The craft of crust
Tom Lehmann explains the craft of crust and explores new dough ideas.
Why do I hear so much negativity regarding the use of par-baked pizza crusts?
I think much of that negativity comes from the fact that par-baked crusts have been around and in general use for many years. This is the type of crust that puts frozen pizzas in the frozen food display case at your local supermarket. The fact that the crust is actually baked twice, once to par-bake it and once to finish the pizza, leads to significant loss of moisture from the crust. This results in a finished crust with a dry, flavorless eating characteristic. But, the two things that it is, without a doubt, is crispy and convenient.
A number of years ago I had the opportunity to study par-baked crusts to see if there wasn't something that could be done to improve its overall acceptance. What we found was that the low moisture content of the crusts was the real culprit. We found that the addition of certain gums (Ticaloid Lite, TIC Gums, Inc, Belcamp, MD Tel: 410-273-7300), or more recently, dehydrated potato flour, would improve the water absorption properties sufficiently so that after the second/final bake, the crusts had a finished moisture content similar to that of a fresh baked crust. The resulting finished crust was actually quite good in both flavor and textural properties. Today, there are a number of manufacturers using this technology to produce high quality par-baked crusts exceeding anything we previously had to work with as a par-baked crust.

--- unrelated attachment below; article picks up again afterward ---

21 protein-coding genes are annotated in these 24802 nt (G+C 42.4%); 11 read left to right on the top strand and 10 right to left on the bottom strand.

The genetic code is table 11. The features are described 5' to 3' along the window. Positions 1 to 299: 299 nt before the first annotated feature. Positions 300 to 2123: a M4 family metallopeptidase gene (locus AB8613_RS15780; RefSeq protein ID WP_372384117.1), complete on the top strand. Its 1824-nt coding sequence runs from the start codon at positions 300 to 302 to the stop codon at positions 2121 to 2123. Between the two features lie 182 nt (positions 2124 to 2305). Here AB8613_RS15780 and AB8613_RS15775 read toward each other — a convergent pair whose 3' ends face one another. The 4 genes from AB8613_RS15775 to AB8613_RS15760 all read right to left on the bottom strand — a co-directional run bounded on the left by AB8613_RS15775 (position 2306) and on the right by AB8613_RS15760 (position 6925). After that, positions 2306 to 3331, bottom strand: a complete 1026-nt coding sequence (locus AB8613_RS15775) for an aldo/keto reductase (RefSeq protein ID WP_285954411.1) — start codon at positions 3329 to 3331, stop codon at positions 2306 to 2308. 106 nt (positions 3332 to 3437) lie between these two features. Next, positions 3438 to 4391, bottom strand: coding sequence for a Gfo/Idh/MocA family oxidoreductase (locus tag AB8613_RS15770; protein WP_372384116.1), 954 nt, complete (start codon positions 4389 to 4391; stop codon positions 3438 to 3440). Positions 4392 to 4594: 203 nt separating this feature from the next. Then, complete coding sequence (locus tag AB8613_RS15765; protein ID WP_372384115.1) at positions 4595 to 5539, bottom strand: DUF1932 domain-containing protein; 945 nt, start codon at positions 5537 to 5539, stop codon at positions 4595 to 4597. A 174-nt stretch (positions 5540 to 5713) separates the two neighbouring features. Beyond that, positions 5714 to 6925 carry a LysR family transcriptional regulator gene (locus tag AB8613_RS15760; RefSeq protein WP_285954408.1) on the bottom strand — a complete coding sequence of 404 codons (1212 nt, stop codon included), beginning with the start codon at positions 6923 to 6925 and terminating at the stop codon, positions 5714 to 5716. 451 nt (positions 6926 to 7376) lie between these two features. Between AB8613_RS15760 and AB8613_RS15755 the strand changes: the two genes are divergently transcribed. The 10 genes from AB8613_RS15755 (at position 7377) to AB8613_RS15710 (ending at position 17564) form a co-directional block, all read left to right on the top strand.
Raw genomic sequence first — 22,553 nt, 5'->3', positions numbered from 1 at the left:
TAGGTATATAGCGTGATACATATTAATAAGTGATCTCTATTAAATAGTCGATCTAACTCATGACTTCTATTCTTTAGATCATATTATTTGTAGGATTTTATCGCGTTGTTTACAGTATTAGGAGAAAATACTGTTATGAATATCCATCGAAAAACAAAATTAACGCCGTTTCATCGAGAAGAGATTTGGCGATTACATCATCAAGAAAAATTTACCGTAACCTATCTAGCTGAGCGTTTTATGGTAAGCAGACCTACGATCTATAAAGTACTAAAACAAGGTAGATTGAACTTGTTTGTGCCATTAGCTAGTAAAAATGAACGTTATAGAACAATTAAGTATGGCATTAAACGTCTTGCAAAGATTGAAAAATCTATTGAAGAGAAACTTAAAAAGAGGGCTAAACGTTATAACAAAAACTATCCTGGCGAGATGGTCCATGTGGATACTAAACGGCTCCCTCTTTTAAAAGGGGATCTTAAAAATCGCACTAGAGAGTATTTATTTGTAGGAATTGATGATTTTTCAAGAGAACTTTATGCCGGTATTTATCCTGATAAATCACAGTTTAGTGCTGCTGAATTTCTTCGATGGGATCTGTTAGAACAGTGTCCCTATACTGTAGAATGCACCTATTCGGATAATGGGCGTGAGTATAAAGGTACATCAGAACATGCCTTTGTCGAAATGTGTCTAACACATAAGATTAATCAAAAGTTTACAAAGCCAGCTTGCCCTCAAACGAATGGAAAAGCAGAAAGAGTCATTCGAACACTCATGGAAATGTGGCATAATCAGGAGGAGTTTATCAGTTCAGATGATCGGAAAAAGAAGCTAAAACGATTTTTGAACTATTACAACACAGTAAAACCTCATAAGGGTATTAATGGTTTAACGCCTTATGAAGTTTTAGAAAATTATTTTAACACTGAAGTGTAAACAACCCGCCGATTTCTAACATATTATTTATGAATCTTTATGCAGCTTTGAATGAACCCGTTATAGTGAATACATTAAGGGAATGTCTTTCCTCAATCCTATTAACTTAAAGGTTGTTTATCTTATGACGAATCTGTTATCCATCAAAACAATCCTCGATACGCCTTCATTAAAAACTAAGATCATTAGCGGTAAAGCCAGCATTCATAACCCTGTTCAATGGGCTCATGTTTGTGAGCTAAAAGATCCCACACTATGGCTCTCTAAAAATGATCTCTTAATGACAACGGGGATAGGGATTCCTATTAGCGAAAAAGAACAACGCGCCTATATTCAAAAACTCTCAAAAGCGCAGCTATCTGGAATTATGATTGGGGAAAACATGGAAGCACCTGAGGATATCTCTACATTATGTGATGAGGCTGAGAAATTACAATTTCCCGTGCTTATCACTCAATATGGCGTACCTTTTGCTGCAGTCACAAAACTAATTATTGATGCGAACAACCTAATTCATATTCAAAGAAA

From time to time I hear about eggs being added to the pizza dough. What is the benefit?
Eggs, as either whole eggs or as egg whites, have been added to pizza doughs for many years, and for different reasons. Whole eggs can be added to the dough to provide better browning characteristics to the dough and to some extent also provide a richer flavor. Egg whites have been added to improve the crispiness of the baked crust. In this regard, both perform well, however, there are some drawbacks to their use, which might cause you to want to reconsider before running out and buying a case of eggs.
It is true that the addition of six large whole eggs (about 13.5 ounces) to 40 to 50 pounds of flour will improve the color of the baked pizzas to some extent, and the same can be said for the flavor too. It will be slightly richer tasting, but this will be lost in baking due to the overpowering flavors commonly used in making our pizzas. All things being equal, the crust color will be a little darker, but with the high cost of eggs today, it is difficult to justify the cost of eggs as a browning agent when sugar and whey (the dairy component) can be had at a much lower cost.
The addition of egg whites to promote a crispier crust has been done for many years, and to a great extent, it is effective, but again, it carries with it a pretty hefty cost. Typically, 2 percent egg white has been added to the dough to improve crispiness. This equates to one-pound per 50-pounds of flour in the dough. In most cases, we have found that the overall crispiness of a crust can be improved upon by simply allowing the pizza to bake a minute or so longer (a very low cost option).